Eco-Beauty Dictionary: Parabens

By now, you have probably heard of parabens. This class of chemicals is widely used as a preservative in cosmetics and other personal products, from shampoo and shaving gel to toothpaste. But until natural and organic products began boasting of not having them—turning “paraben-free” into a beauty buzzword du jour—most of us hadn’t given them much thought. So why are they such an eco-beauty no-no?

Parabens are compounds of para-hydroxybenzoic acid, and are used to prevent the growth of microbes in products, thereby extending their shelf life. No one wants a moldy moisturizer and, due to the fact that natural alternatives largely don’t dole out similar results, parabens have become the norm. Until now, of course. Aside from reportedly causing skin irritation and problems for some people with sensitive skin, studies are cropping up with evidence to suggest worse potential side effects. According to the Breast Cancer Fund, an organization whose mission it is to expose environmental contributors to breast cancer, “measurable concentrations of six different parabens have been identified in biopsy samples from breast tumors,” and “parabens have also been found in almost all urine samples examined from a demographically diverse sample of U.S. adults through the NHANES study. Adolescents and adult females had higher levels of methylparaben and propylparaben in their urine than did males of similar ages.”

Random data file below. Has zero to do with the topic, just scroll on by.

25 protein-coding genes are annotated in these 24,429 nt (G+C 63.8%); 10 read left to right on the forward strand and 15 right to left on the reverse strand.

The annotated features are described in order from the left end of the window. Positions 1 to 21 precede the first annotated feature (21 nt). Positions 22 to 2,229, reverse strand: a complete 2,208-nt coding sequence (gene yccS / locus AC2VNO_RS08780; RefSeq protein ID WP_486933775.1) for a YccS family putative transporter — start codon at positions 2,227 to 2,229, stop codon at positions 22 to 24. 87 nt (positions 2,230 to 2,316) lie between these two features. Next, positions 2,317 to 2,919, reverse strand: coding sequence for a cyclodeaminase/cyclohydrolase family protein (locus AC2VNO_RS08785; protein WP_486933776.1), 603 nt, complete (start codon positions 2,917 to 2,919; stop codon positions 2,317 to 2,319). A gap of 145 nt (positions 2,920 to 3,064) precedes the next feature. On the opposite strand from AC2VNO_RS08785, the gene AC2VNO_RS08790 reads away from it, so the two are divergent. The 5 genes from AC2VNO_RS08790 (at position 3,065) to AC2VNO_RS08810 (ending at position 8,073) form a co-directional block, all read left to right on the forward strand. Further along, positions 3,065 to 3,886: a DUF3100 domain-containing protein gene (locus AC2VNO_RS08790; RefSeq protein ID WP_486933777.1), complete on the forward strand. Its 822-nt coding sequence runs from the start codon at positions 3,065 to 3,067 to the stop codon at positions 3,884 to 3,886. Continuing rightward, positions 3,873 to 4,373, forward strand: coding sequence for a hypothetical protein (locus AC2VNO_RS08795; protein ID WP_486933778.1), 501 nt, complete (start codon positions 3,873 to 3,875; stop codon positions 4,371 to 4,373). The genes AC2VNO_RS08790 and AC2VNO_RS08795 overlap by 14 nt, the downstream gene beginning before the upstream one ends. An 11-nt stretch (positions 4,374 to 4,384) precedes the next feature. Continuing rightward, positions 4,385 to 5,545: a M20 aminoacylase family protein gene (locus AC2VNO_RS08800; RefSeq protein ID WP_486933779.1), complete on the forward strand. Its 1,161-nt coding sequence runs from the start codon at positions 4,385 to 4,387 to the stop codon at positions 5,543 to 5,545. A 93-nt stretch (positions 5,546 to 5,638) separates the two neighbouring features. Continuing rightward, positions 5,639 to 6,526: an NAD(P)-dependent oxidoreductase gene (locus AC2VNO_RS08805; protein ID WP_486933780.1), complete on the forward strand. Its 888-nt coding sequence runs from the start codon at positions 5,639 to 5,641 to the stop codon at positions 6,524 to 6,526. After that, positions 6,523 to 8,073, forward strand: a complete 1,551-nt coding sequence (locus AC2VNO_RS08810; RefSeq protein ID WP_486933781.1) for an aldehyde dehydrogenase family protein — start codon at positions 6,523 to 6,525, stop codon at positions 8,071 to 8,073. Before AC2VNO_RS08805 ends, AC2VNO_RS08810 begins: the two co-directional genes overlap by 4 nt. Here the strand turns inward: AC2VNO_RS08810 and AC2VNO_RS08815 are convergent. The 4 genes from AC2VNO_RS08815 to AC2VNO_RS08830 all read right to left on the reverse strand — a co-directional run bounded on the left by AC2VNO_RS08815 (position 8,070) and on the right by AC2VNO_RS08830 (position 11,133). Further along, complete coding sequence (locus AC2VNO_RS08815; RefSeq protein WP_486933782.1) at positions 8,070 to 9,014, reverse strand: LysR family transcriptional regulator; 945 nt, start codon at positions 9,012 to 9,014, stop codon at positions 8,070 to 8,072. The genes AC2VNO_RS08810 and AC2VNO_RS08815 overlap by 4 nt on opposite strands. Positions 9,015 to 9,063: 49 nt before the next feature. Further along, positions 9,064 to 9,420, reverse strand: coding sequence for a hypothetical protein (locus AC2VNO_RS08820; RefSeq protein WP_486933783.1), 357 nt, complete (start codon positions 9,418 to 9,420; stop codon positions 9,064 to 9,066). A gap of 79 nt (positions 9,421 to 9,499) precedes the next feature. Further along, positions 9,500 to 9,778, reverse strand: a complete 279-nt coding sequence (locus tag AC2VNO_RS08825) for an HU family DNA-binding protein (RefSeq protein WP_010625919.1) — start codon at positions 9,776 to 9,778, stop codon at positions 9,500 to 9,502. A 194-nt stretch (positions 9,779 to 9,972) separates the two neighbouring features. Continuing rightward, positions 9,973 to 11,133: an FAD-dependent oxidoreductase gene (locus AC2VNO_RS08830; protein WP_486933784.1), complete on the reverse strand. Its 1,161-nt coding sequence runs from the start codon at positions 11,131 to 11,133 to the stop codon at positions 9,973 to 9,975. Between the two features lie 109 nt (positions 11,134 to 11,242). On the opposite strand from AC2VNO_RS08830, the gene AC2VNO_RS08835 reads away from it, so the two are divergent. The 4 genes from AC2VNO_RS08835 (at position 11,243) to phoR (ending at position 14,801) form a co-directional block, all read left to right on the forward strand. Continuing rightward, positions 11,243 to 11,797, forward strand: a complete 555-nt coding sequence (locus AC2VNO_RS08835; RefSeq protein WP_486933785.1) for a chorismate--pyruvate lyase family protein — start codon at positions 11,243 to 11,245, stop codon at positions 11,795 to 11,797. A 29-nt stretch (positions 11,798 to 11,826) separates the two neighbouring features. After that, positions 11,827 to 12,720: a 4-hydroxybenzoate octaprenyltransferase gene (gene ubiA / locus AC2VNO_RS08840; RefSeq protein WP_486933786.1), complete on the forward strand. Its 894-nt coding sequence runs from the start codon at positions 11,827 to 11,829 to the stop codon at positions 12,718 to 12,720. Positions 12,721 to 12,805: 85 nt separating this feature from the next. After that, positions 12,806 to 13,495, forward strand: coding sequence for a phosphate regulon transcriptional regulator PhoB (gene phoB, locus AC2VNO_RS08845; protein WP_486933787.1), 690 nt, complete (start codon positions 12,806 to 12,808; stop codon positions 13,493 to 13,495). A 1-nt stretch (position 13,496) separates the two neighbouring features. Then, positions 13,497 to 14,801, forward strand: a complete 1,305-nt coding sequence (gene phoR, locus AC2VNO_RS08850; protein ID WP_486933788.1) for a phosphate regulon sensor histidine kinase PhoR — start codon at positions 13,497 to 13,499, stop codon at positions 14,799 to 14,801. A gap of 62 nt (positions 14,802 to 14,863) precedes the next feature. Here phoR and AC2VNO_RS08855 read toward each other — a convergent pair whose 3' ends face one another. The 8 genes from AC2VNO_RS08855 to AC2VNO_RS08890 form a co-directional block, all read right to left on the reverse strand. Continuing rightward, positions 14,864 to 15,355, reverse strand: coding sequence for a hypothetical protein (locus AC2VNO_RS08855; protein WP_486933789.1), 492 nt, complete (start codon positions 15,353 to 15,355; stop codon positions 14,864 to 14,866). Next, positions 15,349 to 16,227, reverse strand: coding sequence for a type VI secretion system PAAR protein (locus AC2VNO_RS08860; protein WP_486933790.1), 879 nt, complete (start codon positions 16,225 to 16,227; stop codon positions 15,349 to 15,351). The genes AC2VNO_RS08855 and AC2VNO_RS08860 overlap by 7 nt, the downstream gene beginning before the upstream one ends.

However, the research is thin and widely debated—so there isn’t a clear-cut answer on parabens at this time. Personally, I strive to use only natural ingredients and, as part of that, steer clear of chemicals I can’t be sure about.